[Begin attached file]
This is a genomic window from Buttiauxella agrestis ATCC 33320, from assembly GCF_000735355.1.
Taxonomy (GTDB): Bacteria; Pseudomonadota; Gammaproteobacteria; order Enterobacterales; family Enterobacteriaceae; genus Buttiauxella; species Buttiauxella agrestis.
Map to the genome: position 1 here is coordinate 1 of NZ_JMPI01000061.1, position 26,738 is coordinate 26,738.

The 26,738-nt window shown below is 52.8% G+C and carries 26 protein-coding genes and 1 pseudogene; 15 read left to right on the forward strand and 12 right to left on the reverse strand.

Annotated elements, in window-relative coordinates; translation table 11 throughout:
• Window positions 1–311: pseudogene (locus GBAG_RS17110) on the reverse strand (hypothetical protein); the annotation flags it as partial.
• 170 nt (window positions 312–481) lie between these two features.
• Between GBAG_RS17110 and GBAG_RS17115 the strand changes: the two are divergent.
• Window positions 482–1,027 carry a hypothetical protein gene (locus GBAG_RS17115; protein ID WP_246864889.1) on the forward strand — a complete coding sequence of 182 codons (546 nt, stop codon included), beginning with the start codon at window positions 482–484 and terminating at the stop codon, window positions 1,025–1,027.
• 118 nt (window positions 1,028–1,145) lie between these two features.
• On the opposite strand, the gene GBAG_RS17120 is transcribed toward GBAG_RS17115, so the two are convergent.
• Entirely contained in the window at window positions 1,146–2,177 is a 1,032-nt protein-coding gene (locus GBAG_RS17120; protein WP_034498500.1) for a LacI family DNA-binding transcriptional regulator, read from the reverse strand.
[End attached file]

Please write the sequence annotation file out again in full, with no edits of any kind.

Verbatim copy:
This is a genomic window from Buttiauxella agrestis ATCC 33320, from assembly GCF_000735355.1.
Taxonomy (GTDB): Bacteria; Pseudomonadota; Gammaproteobacteria; order Enterobacterales; family Enterobacteriaceae; genus Buttiauxella; species Buttiauxella agrestis.
Map to the genome: position 1 here is coordinate 1 of NZ_JMPI01000061.1, position 26,738 is coordinate 26,738.

The 26,738-nt window shown below is 52.8% G+C and carries 26 protein-coding genes and 1 pseudogene; 15 read left to right on the forward strand and 12 right to left on the reverse strand.

Annotated elements, in window-relative coordinates; translation table 11 throughout:
• Window positions 1–311: pseudogene (locus GBAG_RS17110) on the reverse strand (hypothetical protein); the annotation flags it as partial.
• 170 nt (window positions 312–481) lie between these two features.
• Between GBAG_RS17110 and GBAG_RS17115 the strand changes: the two are divergent.
• Window positions 482–1,027 carry a hypothetical protein gene (locus GBAG_RS17115; protein ID WP_246864889.1) on the forward strand — a complete coding sequence of 182 codons (546 nt, stop codon included), beginning with the start codon at window positions 482–484 and terminating at the stop codon, window positions 1,025–1,027.
• 118 nt (window positions 1,028–1,145) lie between these two features.
• On the opposite strand, the gene GBAG_RS17120 is transcribed toward GBAG_RS17115, so the two are convergent.
• Entirely contained in the window at window positions 1,146–2,177 is a 1,032-nt protein-coding gene (locus GBAG_RS17120; protein WP_034498500.1) for a LacI family DNA-binding transcriptional regulator, read from the reverse strand.